The alacrity with which this narrative was adopted by the BJP, and the scale at which it was used, leaves no doubt that it was serving multiple objectives. It completely bypassed any account of the Modi government’s performance on a slew of issues like unemployment, economic slowdown, farmers’ incomes, workers’ wages, dalit atrocities, women’s safety, adivasi land rights, demonetisation and destruction of MSMEs (medium, small and micro enterprises) because of GST (goods and services tax).
It also created the ground for a Hindutva narrative which was languishing after the Ram Mandir fiasco. Remember: the RSS and its affiliates had made a concerted attempt to reignite the Mandir issue since October last year only for the whole thing to fizzle out. So much so that the Vishwa Hindu Parishad had to officially ‘withdraw’ the movement temporarily in February this year. Balakot provided the opening for a fresh round of Muslim antagonism to be fanned, albeit behind the façade of ‘nationalism’ and ‘national security’.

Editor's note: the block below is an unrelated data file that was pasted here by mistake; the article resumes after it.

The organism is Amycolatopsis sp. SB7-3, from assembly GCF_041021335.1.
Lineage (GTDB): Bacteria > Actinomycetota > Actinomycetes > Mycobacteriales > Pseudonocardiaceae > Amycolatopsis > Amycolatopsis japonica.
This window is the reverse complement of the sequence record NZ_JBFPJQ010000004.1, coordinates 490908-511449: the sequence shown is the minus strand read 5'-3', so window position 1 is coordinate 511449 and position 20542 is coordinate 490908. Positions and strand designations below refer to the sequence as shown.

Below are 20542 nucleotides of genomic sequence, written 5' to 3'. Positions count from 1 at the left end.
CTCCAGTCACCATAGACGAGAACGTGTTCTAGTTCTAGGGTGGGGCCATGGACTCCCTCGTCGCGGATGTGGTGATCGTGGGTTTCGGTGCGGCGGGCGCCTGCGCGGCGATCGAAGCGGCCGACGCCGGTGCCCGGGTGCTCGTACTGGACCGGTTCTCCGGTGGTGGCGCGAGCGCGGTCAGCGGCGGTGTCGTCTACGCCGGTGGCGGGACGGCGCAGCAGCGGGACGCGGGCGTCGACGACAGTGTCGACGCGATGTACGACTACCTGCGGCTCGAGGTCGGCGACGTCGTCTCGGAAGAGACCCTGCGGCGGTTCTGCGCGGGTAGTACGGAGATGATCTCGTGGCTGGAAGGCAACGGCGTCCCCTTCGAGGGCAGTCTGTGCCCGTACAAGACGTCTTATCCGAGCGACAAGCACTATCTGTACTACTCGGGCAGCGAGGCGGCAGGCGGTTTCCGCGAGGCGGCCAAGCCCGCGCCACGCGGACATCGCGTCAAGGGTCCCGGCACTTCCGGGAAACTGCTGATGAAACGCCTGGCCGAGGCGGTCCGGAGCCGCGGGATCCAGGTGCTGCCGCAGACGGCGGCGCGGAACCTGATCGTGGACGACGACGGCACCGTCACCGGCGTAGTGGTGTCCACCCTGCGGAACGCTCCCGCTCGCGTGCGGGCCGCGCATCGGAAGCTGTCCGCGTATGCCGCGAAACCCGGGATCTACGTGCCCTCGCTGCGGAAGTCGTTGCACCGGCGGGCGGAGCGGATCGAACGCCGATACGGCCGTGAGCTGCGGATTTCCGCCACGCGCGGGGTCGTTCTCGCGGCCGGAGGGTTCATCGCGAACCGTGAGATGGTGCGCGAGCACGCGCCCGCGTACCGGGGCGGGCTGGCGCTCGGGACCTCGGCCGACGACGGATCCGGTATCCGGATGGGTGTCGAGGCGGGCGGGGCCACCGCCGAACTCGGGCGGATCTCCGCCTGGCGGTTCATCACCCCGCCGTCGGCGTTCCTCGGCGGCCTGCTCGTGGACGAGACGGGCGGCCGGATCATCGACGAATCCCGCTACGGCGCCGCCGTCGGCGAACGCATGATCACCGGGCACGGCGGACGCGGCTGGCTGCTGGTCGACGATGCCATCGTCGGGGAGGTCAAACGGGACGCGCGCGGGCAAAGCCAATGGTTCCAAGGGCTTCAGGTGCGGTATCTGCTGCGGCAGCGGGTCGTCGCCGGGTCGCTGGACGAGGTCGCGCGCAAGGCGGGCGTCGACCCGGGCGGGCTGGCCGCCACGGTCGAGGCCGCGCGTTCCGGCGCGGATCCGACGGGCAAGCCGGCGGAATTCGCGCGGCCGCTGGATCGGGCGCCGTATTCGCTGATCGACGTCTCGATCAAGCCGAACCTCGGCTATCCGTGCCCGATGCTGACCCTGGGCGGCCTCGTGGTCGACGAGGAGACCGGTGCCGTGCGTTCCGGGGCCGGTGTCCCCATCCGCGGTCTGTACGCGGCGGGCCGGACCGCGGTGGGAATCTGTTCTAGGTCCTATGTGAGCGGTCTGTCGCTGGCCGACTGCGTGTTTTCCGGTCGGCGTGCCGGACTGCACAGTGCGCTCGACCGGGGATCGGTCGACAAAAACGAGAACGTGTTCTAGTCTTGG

But there was another shock awaiting the triumphalist BJP. As time passed, it started dawning on the strategists that the Balakot narrative had started turning stale. It was not cutting much ice. The multiple phase election, which was hammered out to suit precisely their own strategy, was actually showing that rhetoric on airy-fairy concoctions doesn’t have a long shelf life. Reality has a way of thrusting its ugly face into the most divine of story-telling exercises.
Here, the seven-phase polling process of Uttar Pradesh needs to be mentioned for it has played a big role in destroying BJP’s campaign strategy. By the time the second and third phase polling had taken place, in the third week of April, it was clear that UP was slipping away. Despite the nationalism rhetoric, despite an incendiary satrap at the helm, despite holding the highest number of rallies by both Modi and Shah, this largest state with 80 MPs was definitely slipping away. BJP was losing UP, and with it, Delhi.
What’s the Campaign Today?
And so, suddenly, the master strategists of BJP and their slogan-smiths and social media experts were flummoxed. What to do now? With that another turning point was reached. The campaign descended into chaos, and only the daily reaction to events, the desperate scrabbling for discrediting rivals, especially the Congress, and the tethering of all outpourings to some deeply embedded notions has remained.